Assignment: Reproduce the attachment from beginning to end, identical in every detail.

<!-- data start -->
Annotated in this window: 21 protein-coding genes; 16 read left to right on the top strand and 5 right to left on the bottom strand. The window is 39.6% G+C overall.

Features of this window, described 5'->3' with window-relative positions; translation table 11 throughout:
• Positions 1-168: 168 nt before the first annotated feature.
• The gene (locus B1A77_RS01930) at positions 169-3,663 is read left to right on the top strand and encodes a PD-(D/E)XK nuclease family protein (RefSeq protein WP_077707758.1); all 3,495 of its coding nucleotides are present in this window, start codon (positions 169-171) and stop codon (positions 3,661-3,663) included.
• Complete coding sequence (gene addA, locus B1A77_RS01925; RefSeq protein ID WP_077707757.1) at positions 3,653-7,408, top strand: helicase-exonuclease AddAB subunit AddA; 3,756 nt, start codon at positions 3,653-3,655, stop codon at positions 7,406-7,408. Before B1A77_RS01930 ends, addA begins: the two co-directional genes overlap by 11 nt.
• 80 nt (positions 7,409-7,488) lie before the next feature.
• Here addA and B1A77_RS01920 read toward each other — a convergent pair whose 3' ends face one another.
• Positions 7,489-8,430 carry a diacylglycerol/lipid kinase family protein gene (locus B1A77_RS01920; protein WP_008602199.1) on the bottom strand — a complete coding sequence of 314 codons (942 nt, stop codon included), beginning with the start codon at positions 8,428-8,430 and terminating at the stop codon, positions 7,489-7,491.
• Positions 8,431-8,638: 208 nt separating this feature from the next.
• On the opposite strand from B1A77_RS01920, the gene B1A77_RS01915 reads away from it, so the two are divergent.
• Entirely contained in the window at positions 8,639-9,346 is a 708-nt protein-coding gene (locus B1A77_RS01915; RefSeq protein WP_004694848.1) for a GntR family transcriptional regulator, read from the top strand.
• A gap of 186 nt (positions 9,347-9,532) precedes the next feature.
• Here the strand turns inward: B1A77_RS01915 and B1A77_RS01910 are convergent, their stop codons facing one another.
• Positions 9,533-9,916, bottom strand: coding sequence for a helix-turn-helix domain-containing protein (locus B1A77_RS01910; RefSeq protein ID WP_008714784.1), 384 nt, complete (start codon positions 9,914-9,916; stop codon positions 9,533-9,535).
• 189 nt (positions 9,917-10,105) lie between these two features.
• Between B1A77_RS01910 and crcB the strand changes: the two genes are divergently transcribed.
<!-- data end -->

Annotated in this window: 21 protein-coding genes; 16 read left to right on the top strand and 5 right to left on the bottom strand. The window is 39.6% G+C overall.

Features of this window, described 5'->3' with window-relative positions; translation table 11 throughout:
• Positions 1-168: 168 nt before the first annotated feature.
• The gene (locus B1A77_RS01930) at positions 169-3,663 is read left to right on the top strand and encodes a PD-(D/E)XK nuclease family protein (RefSeq protein WP_077707758.1); all 3,495 of its coding nucleotides are present in this window, start codon (positions 169-171) and stop codon (positions 3,661-3,663) included.
• Complete coding sequence (gene addA, locus B1A77_RS01925; RefSeq protein ID WP_077707757.1) at positions 3,653-7,408, top strand: helicase-exonuclease AddAB subunit AddA; 3,756 nt, start codon at positions 3,653-3,655, stop codon at positions 7,406-7,408. Before B1A77_RS01930 ends, addA begins: the two co-directional genes overlap by 11 nt.
• 80 nt (positions 7,409-7,488) lie before the next feature.
• Here addA and B1A77_RS01920 read toward each other — a convergent pair whose 3' ends face one another.
• Positions 7,489-8,430 carry a diacylglycerol/lipid kinase family protein gene (locus B1A77_RS01920; protein WP_008602199.1) on the bottom strand — a complete coding sequence of 314 codons (942 nt, stop codon included), beginning with the start codon at positions 8,428-8,430 and terminating at the stop codon, positions 7,489-7,491.
• Positions 8,431-8,638: 208 nt separating this feature from the next.
• On the opposite strand from B1A77_RS01920, the gene B1A77_RS01915 reads away from it, so the two are divergent.
• Entirely contained in the window at positions 8,639-9,346 is a 708-nt protein-coding gene (locus B1A77_RS01915; RefSeq protein WP_004694848.1) for a GntR family transcriptional regulator, read from the top strand.
• A gap of 186 nt (positions 9,347-9,532) precedes the next feature.
• Here the strand turns inward: B1A77_RS01915 and B1A77_RS01910 are convergent, their stop codons facing one another.
• Positions 9,533-9,916, bottom strand: coding sequence for a helix-turn-helix domain-containing protein (locus B1A77_RS01910; RefSeq protein ID WP_008714784.1), 384 nt, complete (start codon positions 9,914-9,916; stop codon positions 9,533-9,535).
• 189 nt (positions 9,917-10,105) lie between these two features.
• Between B1A77_RS01910 and crcB the strand changes: the two genes are divergently transcribed.